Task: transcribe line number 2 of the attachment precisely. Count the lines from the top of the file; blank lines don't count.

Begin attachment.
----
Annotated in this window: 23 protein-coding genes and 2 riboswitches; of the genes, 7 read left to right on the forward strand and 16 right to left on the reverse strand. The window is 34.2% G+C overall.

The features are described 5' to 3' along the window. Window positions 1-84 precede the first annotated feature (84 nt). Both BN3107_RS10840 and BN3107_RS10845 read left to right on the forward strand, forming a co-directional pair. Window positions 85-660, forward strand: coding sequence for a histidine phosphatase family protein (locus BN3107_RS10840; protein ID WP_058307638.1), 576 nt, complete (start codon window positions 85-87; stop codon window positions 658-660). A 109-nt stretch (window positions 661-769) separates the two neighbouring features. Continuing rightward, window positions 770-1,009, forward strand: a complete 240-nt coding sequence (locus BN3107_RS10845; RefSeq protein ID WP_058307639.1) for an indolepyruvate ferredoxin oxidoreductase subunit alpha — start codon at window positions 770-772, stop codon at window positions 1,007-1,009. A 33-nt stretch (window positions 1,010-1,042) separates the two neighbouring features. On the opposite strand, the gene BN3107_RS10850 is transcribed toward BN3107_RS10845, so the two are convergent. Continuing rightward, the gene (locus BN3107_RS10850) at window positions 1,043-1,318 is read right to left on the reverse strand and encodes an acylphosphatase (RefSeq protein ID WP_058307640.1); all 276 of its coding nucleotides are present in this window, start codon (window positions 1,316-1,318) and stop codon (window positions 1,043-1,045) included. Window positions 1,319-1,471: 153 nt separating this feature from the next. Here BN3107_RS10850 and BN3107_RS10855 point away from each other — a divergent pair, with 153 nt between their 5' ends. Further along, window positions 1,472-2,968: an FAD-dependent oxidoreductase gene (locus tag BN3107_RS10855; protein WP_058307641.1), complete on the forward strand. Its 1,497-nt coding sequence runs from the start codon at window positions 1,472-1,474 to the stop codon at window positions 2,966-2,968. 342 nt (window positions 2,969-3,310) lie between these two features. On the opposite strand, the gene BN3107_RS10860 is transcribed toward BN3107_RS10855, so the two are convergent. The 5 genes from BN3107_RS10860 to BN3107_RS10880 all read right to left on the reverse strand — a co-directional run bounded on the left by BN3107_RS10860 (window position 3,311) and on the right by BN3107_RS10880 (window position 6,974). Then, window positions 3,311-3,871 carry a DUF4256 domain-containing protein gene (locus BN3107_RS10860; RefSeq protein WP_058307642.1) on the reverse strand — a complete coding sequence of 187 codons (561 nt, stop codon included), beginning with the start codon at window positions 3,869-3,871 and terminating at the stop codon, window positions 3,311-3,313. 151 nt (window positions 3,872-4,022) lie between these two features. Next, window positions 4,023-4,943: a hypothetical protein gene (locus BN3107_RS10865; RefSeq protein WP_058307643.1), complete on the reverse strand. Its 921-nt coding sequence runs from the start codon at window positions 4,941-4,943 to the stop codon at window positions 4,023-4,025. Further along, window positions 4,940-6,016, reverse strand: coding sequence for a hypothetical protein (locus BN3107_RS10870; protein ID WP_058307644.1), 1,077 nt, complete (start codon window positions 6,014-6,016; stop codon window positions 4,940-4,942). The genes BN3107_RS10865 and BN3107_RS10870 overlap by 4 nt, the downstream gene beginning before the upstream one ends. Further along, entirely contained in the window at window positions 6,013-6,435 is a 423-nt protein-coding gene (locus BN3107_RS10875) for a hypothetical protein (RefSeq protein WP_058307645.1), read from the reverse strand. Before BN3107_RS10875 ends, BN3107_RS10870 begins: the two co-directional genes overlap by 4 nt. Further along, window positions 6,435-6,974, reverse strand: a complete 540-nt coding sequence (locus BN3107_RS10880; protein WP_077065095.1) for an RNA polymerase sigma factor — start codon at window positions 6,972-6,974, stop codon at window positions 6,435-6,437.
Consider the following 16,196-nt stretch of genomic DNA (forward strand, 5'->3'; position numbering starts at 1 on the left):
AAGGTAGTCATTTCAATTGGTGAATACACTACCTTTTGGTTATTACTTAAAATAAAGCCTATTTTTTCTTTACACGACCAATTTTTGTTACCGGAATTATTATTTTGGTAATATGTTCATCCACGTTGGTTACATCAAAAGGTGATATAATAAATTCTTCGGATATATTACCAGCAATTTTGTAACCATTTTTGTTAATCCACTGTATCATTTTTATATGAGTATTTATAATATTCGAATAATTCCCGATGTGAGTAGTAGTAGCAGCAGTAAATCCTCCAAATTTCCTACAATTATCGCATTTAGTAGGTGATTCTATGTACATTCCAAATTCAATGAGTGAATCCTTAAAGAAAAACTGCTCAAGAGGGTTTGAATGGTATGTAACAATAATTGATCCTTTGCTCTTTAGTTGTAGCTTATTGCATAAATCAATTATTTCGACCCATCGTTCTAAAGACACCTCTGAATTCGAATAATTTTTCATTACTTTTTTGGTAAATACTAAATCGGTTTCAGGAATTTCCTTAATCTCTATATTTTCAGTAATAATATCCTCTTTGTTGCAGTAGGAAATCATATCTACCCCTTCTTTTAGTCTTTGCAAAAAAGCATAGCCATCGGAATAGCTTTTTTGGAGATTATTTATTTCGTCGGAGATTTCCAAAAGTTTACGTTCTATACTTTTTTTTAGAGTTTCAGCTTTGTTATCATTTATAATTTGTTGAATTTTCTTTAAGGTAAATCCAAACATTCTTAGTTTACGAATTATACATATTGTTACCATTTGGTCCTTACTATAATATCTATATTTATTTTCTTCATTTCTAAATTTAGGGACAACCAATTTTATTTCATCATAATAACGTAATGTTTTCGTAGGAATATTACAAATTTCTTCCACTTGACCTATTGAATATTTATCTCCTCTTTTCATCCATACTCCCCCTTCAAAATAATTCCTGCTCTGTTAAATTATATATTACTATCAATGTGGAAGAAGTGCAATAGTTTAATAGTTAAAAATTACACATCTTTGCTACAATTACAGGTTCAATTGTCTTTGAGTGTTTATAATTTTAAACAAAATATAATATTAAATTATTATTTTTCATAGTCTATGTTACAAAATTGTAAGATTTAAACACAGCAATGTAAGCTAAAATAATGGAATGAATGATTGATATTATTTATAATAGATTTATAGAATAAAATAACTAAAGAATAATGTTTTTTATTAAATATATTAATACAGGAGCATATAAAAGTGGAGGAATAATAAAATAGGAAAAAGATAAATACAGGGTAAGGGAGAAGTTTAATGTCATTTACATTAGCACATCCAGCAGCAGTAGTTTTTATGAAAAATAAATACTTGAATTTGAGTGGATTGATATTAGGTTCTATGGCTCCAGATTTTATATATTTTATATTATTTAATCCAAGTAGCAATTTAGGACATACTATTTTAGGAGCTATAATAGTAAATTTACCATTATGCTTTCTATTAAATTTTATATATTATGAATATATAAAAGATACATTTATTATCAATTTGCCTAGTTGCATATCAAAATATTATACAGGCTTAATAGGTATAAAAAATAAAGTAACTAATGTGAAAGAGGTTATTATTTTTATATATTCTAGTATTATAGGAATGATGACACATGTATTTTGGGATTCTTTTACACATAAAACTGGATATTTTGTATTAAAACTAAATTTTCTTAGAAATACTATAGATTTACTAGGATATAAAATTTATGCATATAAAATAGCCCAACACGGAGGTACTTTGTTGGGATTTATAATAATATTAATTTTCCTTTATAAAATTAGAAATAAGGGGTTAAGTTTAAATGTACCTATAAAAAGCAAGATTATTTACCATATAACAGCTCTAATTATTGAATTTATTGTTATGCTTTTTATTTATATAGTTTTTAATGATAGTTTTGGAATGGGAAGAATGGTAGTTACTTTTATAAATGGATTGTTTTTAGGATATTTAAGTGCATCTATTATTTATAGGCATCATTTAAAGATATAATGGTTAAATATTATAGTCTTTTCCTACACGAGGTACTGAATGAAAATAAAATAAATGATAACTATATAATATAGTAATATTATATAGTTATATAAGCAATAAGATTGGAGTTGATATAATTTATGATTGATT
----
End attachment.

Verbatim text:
The features are described 5' to 3' along the window. Window positions 1-84 precede the first annotated feature (84 nt). Both BN3107_RS10840 and BN3107_RS10845 read left to right on the forward strand, forming a co-directional pair. Window positions 85-660, forward strand: coding sequence for a histidine phosphatase family protein (locus BN3107_RS10840; protein ID WP_058307638.1), 576 nt, complete (start codon window positions 85-87; stop codon window positions 658-660). A 109-nt stretch (window positions 661-769) separates the two neighbouring features. Continuing rightward, window positions 770-1,009, forward strand: a complete 240-nt coding sequence (locus BN3107_RS10845; RefSeq protein ID WP_058307639.1) for an indolepyruvate ferredoxin oxidoreductase subunit alpha — start codon at window positions 770-772, stop codon at window positions 1,007-1,009. A 33-nt stretch (window positions 1,010-1,042) separates the two neighbouring features. On the opposite strand, the gene BN3107_RS10850 is transcribed toward BN3107_RS10845, so the two are convergent. Continuing rightward, the gene (locus BN3107_RS10850) at window positions 1,043-1,318 is read right to left on the reverse strand and encodes an acylphosphatase (RefSeq protein ID WP_058307640.1); all 276 of its coding nucleotides are present in this window, start codon (window positions 1,316-1,318) and stop codon (window positions 1,043-1,045) included. Window positions 1,319-1,471: 153 nt separating this feature from the next. Here BN3107_RS10850 and BN3107_RS10855 point away from each other — a divergent pair, with 153 nt between their 5' ends. Further along, window positions 1,472-2,968: an FAD-dependent oxidoreductase gene (locus tag BN3107_RS10855; protein WP_058307641.1), complete on the forward strand. Its 1,497-nt coding sequence runs from the start codon at window positions 1,472-1,474 to the stop codon at window positions 2,966-2,968. 342 nt (window positions 2,969-3,310) lie between these two features. On the opposite strand, the gene BN3107_RS10860 is transcribed toward BN3107_RS10855, so the two are convergent. The 5 genes from BN3107_RS10860 to BN3107_RS10880 all read right to left on the reverse strand — a co-directional run bounded on the left by BN3107_RS10860 (window position 3,311) and on the right by BN3107_RS10880 (window position 6,974). Then, window positions 3,311-3,871 carry a DUF4256 domain-containing protein gene (locus BN3107_RS10860; RefSeq protein WP_058307642.1) on the reverse strand — a complete coding sequence of 187 codons (561 nt, stop codon included), beginning with the start codon at window positions 3,869-3,871 and terminating at the stop codon, window positions 3,311-3,313. 151 nt (window positions 3,872-4,022) lie between these two features. Next, window positions 4,023-4,943: a hypothetical protein gene (locus BN3107_RS10865; RefSeq protein WP_058307643.1), complete on the reverse strand. Its 921-nt coding sequence runs from the start codon at window positions 4,941-4,943 to the stop codon at window positions 4,023-4,025. Further along, window positions 4,940-6,016, reverse strand: coding sequence for a hypothetical protein (locus BN3107_RS10870; protein ID WP_058307644.1), 1,077 nt, complete (start codon window positions 6,014-6,016; stop codon window positions 4,940-4,942). The genes BN3107_RS10865 and BN3107_RS10870 overlap by 4 nt, the downstream gene beginning before the upstream one ends. Further along, entirely contained in the window at window positions 6,013-6,435 is a 423-nt protein-coding gene (locus BN3107_RS10875) for a hypothetical protein (RefSeq protein WP_058307645.1), read from the reverse strand. Before BN3107_RS10875 ends, BN3107_RS10870 begins: the two co-directional genes overlap by 4 nt. Further along, window positions 6,435-6,974, reverse strand: a complete 540-nt coding sequence (locus BN3107_RS10880; protein WP_077065095.1) for an RNA polymerase sigma factor — start codon at window positions 6,972-6,974, stop codon at window positions 6,435-6,437.